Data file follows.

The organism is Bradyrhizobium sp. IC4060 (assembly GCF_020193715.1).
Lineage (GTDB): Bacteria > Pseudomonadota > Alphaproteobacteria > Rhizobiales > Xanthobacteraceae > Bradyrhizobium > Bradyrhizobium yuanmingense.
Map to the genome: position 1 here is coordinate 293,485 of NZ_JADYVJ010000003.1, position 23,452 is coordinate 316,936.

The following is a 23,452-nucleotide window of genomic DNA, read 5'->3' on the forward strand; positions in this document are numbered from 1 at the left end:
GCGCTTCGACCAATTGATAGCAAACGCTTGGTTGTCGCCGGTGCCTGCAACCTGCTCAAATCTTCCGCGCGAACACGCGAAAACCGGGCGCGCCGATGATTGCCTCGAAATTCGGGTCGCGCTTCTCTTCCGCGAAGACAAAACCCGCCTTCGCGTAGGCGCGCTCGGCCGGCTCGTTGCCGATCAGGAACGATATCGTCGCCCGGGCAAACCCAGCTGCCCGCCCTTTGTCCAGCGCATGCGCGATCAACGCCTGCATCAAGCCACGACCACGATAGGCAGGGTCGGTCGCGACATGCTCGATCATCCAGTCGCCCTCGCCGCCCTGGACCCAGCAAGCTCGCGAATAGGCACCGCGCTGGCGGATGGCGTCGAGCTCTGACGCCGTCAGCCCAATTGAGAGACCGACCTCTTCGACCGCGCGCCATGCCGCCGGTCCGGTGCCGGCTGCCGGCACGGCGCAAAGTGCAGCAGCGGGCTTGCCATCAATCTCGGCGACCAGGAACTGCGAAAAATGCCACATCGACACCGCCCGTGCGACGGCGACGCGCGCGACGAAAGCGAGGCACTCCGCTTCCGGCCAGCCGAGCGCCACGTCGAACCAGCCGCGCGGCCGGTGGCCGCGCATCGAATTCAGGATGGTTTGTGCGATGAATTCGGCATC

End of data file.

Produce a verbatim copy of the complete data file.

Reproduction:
The organism is Bradyrhizobium sp. IC4060 (assembly GCF_020193715.1).
Lineage (GTDB): Bacteria > Pseudomonadota > Alphaproteobacteria > Rhizobiales > Xanthobacteraceae > Bradyrhizobium > Bradyrhizobium yuanmingense.
Map to the genome: position 1 here is coordinate 293,485 of NZ_JADYVJ010000003.1, position 23,452 is coordinate 316,936.

The following is a 23,452-nucleotide window of genomic DNA, read 5'->3' on the forward strand; positions in this document are numbered from 1 at the left end:
GCGCTTCGACCAATTGATAGCAAACGCTTGGTTGTCGCCGGTGCCTGCAACCTGCTCAAATCTTCCGCGCGAACACGCGAAAACCGGGCGCGCCGATGATTGCCTCGAAATTCGGGTCGCGCTTCTCTTCCGCGAAGACAAAACCCGCCTTCGCGTAGGCGCGCTCGGCCGGCTCGTTGCCGATCAGGAACGATATCGTCGCCCGGGCAAACCCAGCTGCCCGCCCTTTGTCCAGCGCATGCGCGATCAACGCCTGCATCAAGCCACGACCACGATAGGCAGGGTCGGTCGCGACATGCTCGATCATCCAGTCGCCCTCGCCGCCCTGGACCCAGCAAGCTCGCGAATAGGCACCGCGCTGGCGGATGGCGTCGAGCTCTGACGCCGTCAGCCCAATTGAGAGACCGACCTCTTCGACCGCGCGCCATGCCGCCGGTCCGGTGCCGGCTGCCGGCACGGCGCAAAGTGCAGCAGCGGGCTTGCCATCAATCTCGGCGACCAGGAACTGCGAAAAATGCCACATCGACACCGCCCGTGCGACGGCGACGCGCGCGACGAAAGCGAGGCACTCCGCTTCCGGCCAGCCGAGCGCCACGTCGAACCAGCCGCGCGGCCGGTGGCCGCGCATCGAATTCAGGATGGTTTGTGCGATGAATTCGGCATC